18 October 2017The Verge:
Google attempts to do the same thing with a single lens that other cameras do with two: detect depth data and blur the background. Most phones do this by combining computer recognition with a little bit of depth data — and Google is no different in that regard.
What is different is that Google is much better at computer recognition, and it’s gathering depth data from the dual-pixel system, where the half-pixels are literally less than a micron apart on a single image sensor. Google’s proficiency at machine learning means portrait images from the Pixel 2 do a better job of cropping around hair than either the iPhone 8 or the Note 8.
The Pixel 2 cameras are very impressive. The sample photos are very sharp and the automatic HDR+ effects make most of the images look hyper-real, probably not the most accurate depiction of the real-life scene but they look good.
It’s also fascinating to see others do Portrait mode features with a single lens. As everything in technology follows a path towards miniaturisation, the Apple approach — a dual camera system — will eventually be obsolete. One day. As it stands, the duo component enables another camera feature that no single lens phone offers: optical zoom.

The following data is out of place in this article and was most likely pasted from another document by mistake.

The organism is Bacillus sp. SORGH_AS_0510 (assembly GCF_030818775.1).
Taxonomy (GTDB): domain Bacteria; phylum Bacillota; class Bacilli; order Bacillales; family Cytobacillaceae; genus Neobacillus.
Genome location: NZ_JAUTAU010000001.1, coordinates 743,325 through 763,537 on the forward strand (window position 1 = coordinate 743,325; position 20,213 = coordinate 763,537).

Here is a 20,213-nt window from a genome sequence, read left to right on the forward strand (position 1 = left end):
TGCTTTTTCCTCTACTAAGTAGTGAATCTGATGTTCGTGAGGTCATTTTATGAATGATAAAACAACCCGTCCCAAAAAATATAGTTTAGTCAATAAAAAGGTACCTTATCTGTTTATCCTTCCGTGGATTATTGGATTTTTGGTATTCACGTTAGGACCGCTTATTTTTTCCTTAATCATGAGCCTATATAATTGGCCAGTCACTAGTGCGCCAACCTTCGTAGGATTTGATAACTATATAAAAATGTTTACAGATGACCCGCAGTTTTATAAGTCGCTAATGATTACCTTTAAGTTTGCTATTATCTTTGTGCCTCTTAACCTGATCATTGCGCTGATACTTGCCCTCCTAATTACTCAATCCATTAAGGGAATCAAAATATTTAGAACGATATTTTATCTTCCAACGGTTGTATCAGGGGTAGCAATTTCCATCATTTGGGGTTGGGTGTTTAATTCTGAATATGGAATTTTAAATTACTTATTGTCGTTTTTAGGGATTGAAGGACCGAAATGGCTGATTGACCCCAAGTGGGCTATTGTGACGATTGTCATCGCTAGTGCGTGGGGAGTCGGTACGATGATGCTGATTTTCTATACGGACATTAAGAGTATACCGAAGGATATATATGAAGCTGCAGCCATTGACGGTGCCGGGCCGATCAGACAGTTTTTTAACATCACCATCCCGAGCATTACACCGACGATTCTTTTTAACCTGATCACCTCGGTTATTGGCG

The 2x zoom of the telephoto camera is a huge feature. In fact, when the iPhone 7 Plus first launched, the only function the dual cameras served was higher-quality zooming. The depth effect Portrait camera didn’t ship until a month after the phone was released.
The ability to zoom without digital cropping is a big deal. It justifies having two ugly holes poking about the back of the phone, rather than one. It doesn’t matter that Apple can ‘only’ achieve Portrait mode by using two lenses until Google (or another prominent phone manufacturer) can do optical zoom with a single lens.